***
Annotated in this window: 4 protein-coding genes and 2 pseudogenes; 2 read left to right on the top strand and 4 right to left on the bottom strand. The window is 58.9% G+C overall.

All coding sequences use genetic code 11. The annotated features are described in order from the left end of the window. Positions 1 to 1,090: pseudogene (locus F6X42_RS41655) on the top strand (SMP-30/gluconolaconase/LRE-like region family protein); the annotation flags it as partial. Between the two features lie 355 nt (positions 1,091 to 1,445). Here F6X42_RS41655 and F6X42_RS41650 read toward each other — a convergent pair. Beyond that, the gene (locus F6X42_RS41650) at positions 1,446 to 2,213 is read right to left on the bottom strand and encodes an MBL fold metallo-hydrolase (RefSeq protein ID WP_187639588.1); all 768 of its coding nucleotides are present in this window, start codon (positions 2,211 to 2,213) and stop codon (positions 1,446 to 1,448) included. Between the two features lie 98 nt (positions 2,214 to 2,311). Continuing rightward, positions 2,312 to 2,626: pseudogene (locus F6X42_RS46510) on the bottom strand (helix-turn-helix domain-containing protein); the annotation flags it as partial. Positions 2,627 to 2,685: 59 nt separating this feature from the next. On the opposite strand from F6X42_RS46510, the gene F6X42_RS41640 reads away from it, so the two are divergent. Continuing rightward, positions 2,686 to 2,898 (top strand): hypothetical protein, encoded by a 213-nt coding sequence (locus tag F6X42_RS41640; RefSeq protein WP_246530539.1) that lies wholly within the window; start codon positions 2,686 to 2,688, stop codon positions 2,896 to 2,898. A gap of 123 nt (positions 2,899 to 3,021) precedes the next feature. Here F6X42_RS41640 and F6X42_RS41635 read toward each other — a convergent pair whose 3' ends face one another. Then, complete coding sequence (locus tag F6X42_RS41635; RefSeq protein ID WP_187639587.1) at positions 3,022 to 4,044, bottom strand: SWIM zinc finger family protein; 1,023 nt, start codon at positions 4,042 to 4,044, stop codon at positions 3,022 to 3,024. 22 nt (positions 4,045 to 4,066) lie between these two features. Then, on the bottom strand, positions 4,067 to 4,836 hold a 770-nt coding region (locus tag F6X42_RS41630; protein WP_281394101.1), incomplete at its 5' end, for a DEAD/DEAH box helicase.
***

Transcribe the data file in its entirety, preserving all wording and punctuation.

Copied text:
Annotated in this window: 4 protein-coding genes and 2 pseudogenes; 2 read left to right on the top strand and 4 right to left on the bottom strand. The window is 58.9% G+C overall.

All coding sequences use genetic code 11. The annotated features are described in order from the left end of the window. Positions 1 to 1,090: pseudogene (locus F6X42_RS41655) on the top strand (SMP-30/gluconolaconase/LRE-like region family protein); the annotation flags it as partial. Between the two features lie 355 nt (positions 1,091 to 1,445). Here F6X42_RS41655 and F6X42_RS41650 read toward each other — a convergent pair. Beyond that, the gene (locus F6X42_RS41650) at positions 1,446 to 2,213 is read right to left on the bottom strand and encodes an MBL fold metallo-hydrolase (RefSeq protein ID WP_187639588.1); all 768 of its coding nucleotides are present in this window, start codon (positions 2,211 to 2,213) and stop codon (positions 1,446 to 1,448) included. Between the two features lie 98 nt (positions 2,214 to 2,311). Continuing rightward, positions 2,312 to 2,626: pseudogene (locus F6X42_RS46510) on the bottom strand (helix-turn-helix domain-containing protein); the annotation flags it as partial. Positions 2,627 to 2,685: 59 nt separating this feature from the next. On the opposite strand from F6X42_RS46510, the gene F6X42_RS41640 reads away from it, so the two are divergent. Continuing rightward, positions 2,686 to 2,898 (top strand): hypothetical protein, encoded by a 213-nt coding sequence (locus tag F6X42_RS41640; RefSeq protein WP_246530539.1) that lies wholly within the window; start codon positions 2,686 to 2,688, stop codon positions 2,896 to 2,898. A gap of 123 nt (positions 2,899 to 3,021) precedes the next feature. Here F6X42_RS41640 and F6X42_RS41635 read toward each other — a convergent pair whose 3' ends face one another. Then, complete coding sequence (locus tag F6X42_RS41635; RefSeq protein ID WP_187639587.1) at positions 3,022 to 4,044, bottom strand: SWIM zinc finger family protein; 1,023 nt, start codon at positions 4,042 to 4,044, stop codon at positions 3,022 to 3,024. 22 nt (positions 4,045 to 4,066) lie between these two features. Then, on the bottom strand, positions 4,067 to 4,836 hold a 770-nt coding region (locus tag F6X42_RS41630; protein WP_281394101.1), incomplete at its 5' end, for a DEAD/DEAH box helicase.